The remainder of the infield was solid. Lefty Gail Harris, obtained from the New York Giants in the offseason, started at first and batted .273 with a team-high 20 homers and 83 RBI. Steady Frank Bolling averaged .269 but hit 14 homers and contributed 75 RBI. Harvey Kuenn, moved from shortstop to center field, improved his hitting to .319 (his average fell to .277 in 1957), adding eight home runs and 54 RBI. Veteran infielder Billy Martin, obtained in a 13-player trade with Kansas City, took over at shortstop and batted .255. With Frank House traded to the Athletics, Red Wilson, a good defensive catcher who showed little power, hit a career-high .299.
Maxwell’s .272 average was again solid, and his 13 four-baggers and 65 RBI both ranked fourth on the team. Kaline, the shining star in right field, averaged .313. A perennial All-Star by age 23, Al saw his home run total fall to 16, but he contributed a club-best 85 RBI. With Kuenn now patrolling center, the Tigers had an established outfield. Gus Zernial, the 6’2½” slugger who had spent most of his nine previous seasons with the Athletics in Philadelphia and then Kansas City, hit .323 in 66 games. Gus contributed five home runs but led the league in pinch hits, going 15-for-38 for a sizzling .394 mark.
In Maxwell’s first four years in Detroit, despite fine individual performances by players like Al Kaline, Harvey Kuenn, Ray Boone, Frank Lary, and Jim Bunning, the Tigers peaked with fourth place finishes in 1956 and 1957. But in the meantime, the players developed a strong camaraderie.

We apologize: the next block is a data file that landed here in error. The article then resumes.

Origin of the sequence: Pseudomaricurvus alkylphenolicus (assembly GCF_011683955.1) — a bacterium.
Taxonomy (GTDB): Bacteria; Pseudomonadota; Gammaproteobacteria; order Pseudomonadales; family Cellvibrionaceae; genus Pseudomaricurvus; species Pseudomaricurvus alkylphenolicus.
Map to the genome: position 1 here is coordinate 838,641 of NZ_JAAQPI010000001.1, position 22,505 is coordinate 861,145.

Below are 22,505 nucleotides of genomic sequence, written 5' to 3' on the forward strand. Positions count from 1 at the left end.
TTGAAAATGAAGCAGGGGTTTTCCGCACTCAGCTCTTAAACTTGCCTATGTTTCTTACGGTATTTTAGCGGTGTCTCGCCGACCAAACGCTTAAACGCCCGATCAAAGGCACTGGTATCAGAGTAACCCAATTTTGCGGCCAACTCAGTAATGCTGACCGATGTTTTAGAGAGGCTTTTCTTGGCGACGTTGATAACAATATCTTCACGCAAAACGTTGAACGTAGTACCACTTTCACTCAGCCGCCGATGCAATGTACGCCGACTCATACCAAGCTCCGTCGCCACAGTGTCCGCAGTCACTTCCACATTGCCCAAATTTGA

Speaking in a 2001 interview, Charlie called the Tigers a close-knit team:
“Players treated each other equally in Detroit. All of the guys were close. It didn’t matter how much money you made. We all felt close. Lots of times following an afternoon game, several guys would go out together and have dinner.
“Bill Murray was a fan that a lot of us knew. Bill had a home on Lake Michigan near Port Huron. On an off day, some of us would take our wives and children and drive out to his place. We’d swim or go boating or just relax and enjoy ourselves. Detroit was a great place to play ball when I was a Tiger.”
But in 1959, after several years of improving performances, Detroit stumbled to a dismal start. On May 2 the Tigers fell into the American League cellar with a 2-15 ledger. One day later the Bengals erupted and won a double-header from the New York Yankees.
In the first game, Maxwell delivered a run-scoring single and, in his last at-bat, a solo home run. In the nightcap, Paw Paw clouted a two-run homer in the first inning, walked in the third, blasted a three-run home run in the fourth, and slugged a solo round-tripper in the seventh.